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TABLE OF CONTENTS.

CHAPTER I.

GENERAL OUTLINE OF THE SYSTEM OF CARRYING ON A TRIGONOMETRICAL

SURVEY

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CHAPTER II.

MEASUREMENT OF A BASE LINE.

Description of the different Methods that have been adopted to ensure

its correct Measurement.-Combined Iron and Brass Rods used on the

Ordnance Survey.-Visual Contact with reading Microscopes.-Reduction

of a Base measured on any elevated Plain to its Value at the Level of the

Sea-Prolonging and verifying a Measured Base by Triangulation.

CHAPTER III.

TRIANGULATION.

Choice of Stations.-Method of rendering distant Stations visible-by

Reflection of the Sun's Rays-Argand Burners-Drummond's Light.-

Method of increasing the Length of the Sides of the first Triangles directly

from the Measured Base.-Secondary Triangles.-Assumed Base.-Instru-

ments used for observing Angles on the Continent and in England.—Re-

duction to the Horizon.-Spherical Excess.-Reduction to the Centre.—

Adjustments of a Theodolite.-Method of discovering lost Stations.-

Laying down a Triangulation upon Paper.-Position of Trigonometrical

Stations also ascertained by astronomical Observation

CHAPTER IV.

INTERIOR FILLING-IN OF A SURVEY, EITHER ENTIRELY OR

PARTIALLY, BY MEASUREMENT.

Method of Filling-in the Detail entirely by Measurement, as practised on

the Ordnance Survey.-Levelling Marks and Forms of Field-Books, &c.—

Measurement of Roads by the Chain and Theodolite.—Computing the

Contents of Enclosures directly from the Field-Book.-Filling-in the

Interior, partly by Sketching.-Road Surveying.-Variation of the Com-

pass.-Sketching between Trigonometrical Points and Measured Lines.-

Practical Methods of avoiding Obstacles and determining inaccessible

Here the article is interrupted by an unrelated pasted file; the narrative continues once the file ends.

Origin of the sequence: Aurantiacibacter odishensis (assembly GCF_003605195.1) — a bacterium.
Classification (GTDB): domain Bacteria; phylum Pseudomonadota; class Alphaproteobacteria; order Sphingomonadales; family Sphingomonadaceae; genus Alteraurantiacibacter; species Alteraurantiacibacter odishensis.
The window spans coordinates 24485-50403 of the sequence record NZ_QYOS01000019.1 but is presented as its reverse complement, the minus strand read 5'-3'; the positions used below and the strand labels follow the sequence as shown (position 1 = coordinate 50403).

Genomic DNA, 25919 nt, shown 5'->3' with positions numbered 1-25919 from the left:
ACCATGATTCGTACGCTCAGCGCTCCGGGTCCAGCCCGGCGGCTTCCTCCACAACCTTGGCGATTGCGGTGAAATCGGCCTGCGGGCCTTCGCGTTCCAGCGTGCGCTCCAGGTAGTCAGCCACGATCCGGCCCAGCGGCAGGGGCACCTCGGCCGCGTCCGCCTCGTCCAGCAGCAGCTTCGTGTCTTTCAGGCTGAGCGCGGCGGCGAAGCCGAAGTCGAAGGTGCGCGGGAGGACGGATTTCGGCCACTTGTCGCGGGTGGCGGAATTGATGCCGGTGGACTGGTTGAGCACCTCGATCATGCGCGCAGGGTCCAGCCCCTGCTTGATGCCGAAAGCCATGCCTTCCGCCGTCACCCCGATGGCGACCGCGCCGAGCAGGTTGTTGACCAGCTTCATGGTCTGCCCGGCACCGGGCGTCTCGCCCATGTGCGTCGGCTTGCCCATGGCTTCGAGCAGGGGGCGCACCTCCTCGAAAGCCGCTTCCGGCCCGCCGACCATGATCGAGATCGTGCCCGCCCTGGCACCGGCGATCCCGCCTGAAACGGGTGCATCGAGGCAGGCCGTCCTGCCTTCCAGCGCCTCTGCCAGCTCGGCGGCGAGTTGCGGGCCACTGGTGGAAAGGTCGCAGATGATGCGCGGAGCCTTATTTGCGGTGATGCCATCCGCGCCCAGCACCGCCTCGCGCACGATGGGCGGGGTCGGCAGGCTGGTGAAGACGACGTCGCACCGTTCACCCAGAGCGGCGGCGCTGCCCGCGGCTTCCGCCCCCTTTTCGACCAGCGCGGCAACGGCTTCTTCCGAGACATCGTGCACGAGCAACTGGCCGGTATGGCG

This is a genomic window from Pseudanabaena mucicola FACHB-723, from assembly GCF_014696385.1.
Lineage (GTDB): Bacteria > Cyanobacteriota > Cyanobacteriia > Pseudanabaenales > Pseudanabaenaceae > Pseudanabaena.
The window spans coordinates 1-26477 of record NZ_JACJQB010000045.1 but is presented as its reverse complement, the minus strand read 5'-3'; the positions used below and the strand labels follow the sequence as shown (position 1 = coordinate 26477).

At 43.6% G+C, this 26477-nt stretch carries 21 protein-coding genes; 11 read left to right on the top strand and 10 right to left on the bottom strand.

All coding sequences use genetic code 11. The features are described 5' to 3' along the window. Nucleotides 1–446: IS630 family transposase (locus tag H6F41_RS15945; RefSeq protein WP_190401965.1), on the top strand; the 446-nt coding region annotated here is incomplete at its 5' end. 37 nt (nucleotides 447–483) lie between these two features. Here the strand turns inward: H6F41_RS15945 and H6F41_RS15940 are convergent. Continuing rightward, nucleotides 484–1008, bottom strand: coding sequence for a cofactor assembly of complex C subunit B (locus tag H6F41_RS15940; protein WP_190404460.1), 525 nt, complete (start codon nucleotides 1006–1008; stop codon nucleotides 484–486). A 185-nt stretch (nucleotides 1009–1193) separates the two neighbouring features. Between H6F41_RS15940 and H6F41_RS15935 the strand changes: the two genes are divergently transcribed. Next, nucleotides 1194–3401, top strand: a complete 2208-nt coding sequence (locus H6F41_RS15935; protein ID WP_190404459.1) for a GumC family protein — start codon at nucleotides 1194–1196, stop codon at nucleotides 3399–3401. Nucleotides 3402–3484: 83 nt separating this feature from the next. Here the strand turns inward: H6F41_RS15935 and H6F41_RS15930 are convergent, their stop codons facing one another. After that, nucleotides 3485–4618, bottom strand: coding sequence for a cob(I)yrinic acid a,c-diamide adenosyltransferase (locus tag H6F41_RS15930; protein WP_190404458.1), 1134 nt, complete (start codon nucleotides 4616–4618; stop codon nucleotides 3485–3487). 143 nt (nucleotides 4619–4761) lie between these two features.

Heights and Distances in the Field.-Station Pointer.-Surveys for Rail-

ways

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CHAPTER V.

MILITARY RECONNAISSANCE AND HINTS ON SKETCHING GROUND.

Particular objects of a Reconnaissance under different circumstances.—

Method of commencing Military Sketch.-Portable Instruments best

adapted for sketching Ground.-Methods of delineating the fea-

tures of Ground with a Pen or Pencil.-Vertical System.-Horizontal.-

German Methods of producing a Mathematical Representation of the

Slopes of Ground by a "Scale of Shade,” and also by a combination of

Vertical and Horizontal Lines-Horizontal Contours-Geological Features.

-“Clinometer" for Measuring the Angles of Slopes.—Topographical

Sketches. Judgment of Distances.-Military Reconnaissance of an

Enemy's Works.-Conventional Signs.

CHAPTER VI.

LEVELLING.

Correction for Curvature of the Earth-for Refraction.-Average

Amount of these Corrections.-Reciprocal Angles of Depression and

Elevation for determining the Amount of Refraction at any particular

period.-Method of taking Sections of Ground with a Theodolite.-Cross

Sections.—Trial Sections.-Check Levels.-Spirit Level and its Adjust-

ments. French Water Level.-Boning Rods.-Reflecting Level.—Method

of taking Sections with the Spirit Level, or other Instrument adapted for

tracing Horizontal Lines.- Plotting Sections. - Sectio-planography.—

Sections for Railways.-Method of Tracing Contour Lines.-System of

Contouring practised on the Ordnance Surveys.-Data afforded by Contour

Plans for determining the most available directions for Roads, Railways,

Lines of Drainage, &c.-Construction of Models.-Problems determined by

Contoured Plans .

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CHAPTER VII.

LEVELLING CONTINUED.

Method of ascertaining Altitudes with the Mountain Barometer.—

Aneroid.-Substitute for the Barometer.-Determination of Altitudes by

the Temperature of Boiling Water

CHAPTER VIII.

SHADING AND ENGRAVING TOPOGRAPHICAL PLANS.

Vertical Disposition of Light-Oblique Light.-Objections to this

Method. Conventional System, partaking of both.-Anaglyptograph

Engraving

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CHAPTER IX.

COLONIAL SURVEYING.

Difference between the Objects in view in the Survey of a Cultivated

and that of a new Unsettled Country.-First Operations.—Preliminary Ex-

ploration.-Objects to be principally considered.-Sites of Townships.—

Main Lines of Communication.-Guides for marking on the Ground the